Royal Australian Navy Submarines By Dr J K Haken

While elementary under sea craft have been reported for centuries, the first military use considered successful was during the American Civil War. A Union warship was sunk by a Confederate submarine which unfortunately also sank.

The Royal Australian Navy’s (RAN) involvement with submarines is virtually as old as the service. The first of two submarines HMAS AE 1 was laid down on 14 November 1911, just months after formation of the RAN. The E class submarines were built by Vickers Limited of Barrow-in-Furness, England. Details of the submarines are shown in Table1.

The second submarine HMAS AE 2 was laid down soon after, and dates of construction of the vessels are shown in Table 2.

Both vessels were commissioned at Portsmouth and left England in March 1914, initially in tow, then largely on the surface. After 83 days Australia was reached on 24 May 1914. With the start of the Great War, the submarines joined the Naval forces sent to take German possessions in New Guinea and the Pacific. HMAS AE 1 disappeared, not due to action, on 14 December 1914 in the Duke of York Islands, New Guinea. Some 103 years later the wreck was located by the Dutch survey ship MV Figro Equator.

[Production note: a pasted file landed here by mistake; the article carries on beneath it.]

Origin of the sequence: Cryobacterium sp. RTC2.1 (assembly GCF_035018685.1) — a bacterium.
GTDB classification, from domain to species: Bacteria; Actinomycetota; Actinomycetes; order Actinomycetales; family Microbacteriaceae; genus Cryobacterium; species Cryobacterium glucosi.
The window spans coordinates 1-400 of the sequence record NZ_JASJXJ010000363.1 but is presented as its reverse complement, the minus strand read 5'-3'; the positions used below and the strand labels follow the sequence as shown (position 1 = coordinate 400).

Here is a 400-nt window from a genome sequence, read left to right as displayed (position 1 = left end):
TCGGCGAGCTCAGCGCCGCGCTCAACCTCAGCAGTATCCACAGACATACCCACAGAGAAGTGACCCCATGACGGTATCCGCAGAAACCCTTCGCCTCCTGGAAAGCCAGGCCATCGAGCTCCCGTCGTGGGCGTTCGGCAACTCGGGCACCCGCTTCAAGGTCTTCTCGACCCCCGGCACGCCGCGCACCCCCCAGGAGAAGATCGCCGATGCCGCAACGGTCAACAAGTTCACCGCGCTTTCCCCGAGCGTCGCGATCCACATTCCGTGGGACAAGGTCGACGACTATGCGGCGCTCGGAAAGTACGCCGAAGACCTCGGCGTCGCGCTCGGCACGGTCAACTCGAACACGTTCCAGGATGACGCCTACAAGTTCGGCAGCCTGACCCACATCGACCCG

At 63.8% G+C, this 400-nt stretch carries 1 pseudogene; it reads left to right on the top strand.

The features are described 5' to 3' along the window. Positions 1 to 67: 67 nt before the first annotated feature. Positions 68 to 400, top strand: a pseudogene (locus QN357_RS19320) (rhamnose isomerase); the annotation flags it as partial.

After the Pacific and Suva, HMAS AE 2 proceeded to Albany via Sydney to assist in escorting a convoy. The convoy arrived at Suez on 28 January 1915 and in February the submarine joined a British squadron in the Aegean Sea. The Dardanelles were entered on 25 April 1915 and 5 days later, the crippled submarine was scuttled. The wreck of HMAS AE 2 was located in June 1998 in 72 metres of water.

The E class submarines were replaced by Great War Royal Navy J class vessels. Seven submarines were built by HM Dockyard Portsmouth, one HMS J 6 was lost and the remaining 6 were acquired by the RAN on 25 March 1919 with the HMS nomenclature being replaced by HMAS. The submarines were commissioned and arrived in Sydney on 15 July 1919. The submarine flotilla was commanded by a RN officer. The submarines saw little service but the operating costs were very high and due to the economic situation decommissioning occurred on 12 July 1922.